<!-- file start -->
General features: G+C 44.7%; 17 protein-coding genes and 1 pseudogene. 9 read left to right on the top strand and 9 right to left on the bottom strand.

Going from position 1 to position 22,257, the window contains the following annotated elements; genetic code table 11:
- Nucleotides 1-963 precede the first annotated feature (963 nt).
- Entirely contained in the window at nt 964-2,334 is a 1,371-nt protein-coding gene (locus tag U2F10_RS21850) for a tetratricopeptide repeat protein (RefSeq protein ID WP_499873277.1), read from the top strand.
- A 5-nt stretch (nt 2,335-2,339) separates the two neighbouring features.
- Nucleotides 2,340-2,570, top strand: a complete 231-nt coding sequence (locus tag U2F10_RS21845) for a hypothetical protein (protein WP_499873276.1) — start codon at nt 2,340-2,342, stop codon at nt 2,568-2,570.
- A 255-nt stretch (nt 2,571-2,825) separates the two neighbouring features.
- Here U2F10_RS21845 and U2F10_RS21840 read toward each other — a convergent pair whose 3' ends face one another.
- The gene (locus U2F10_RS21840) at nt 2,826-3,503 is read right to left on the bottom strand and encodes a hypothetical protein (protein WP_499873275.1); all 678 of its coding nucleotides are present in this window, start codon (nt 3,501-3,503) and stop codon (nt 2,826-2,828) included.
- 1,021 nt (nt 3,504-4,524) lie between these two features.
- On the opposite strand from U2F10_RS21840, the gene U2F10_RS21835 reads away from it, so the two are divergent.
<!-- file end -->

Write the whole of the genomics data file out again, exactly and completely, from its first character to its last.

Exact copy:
General features: G+C 44.7%; 17 protein-coding genes and 1 pseudogene. 9 read left to right on the top strand and 9 right to left on the bottom strand.

Going from position 1 to position 22,257, the window contains the following annotated elements; genetic code table 11:
- Nucleotides 1-963 precede the first annotated feature (963 nt).
- Entirely contained in the window at nt 964-2,334 is a 1,371-nt protein-coding gene (locus tag U2F10_RS21850) for a tetratricopeptide repeat protein (RefSeq protein ID WP_499873277.1), read from the top strand.
- A 5-nt stretch (nt 2,335-2,339) separates the two neighbouring features.
- Nucleotides 2,340-2,570, top strand: a complete 231-nt coding sequence (locus tag U2F10_RS21845) for a hypothetical protein (protein WP_499873276.1) — start codon at nt 2,340-2,342, stop codon at nt 2,568-2,570.
- A 255-nt stretch (nt 2,571-2,825) separates the two neighbouring features.
- Here U2F10_RS21845 and U2F10_RS21840 read toward each other — a convergent pair whose 3' ends face one another.
- The gene (locus U2F10_RS21840) at nt 2,826-3,503 is read right to left on the bottom strand and encodes a hypothetical protein (protein WP_499873275.1); all 678 of its coding nucleotides are present in this window, start codon (nt 3,501-3,503) and stop codon (nt 2,826-2,828) included.
- 1,021 nt (nt 3,504-4,524) lie between these two features.
- On the opposite strand from U2F10_RS21840, the gene U2F10_RS21835 reads away from it, so the two are divergent.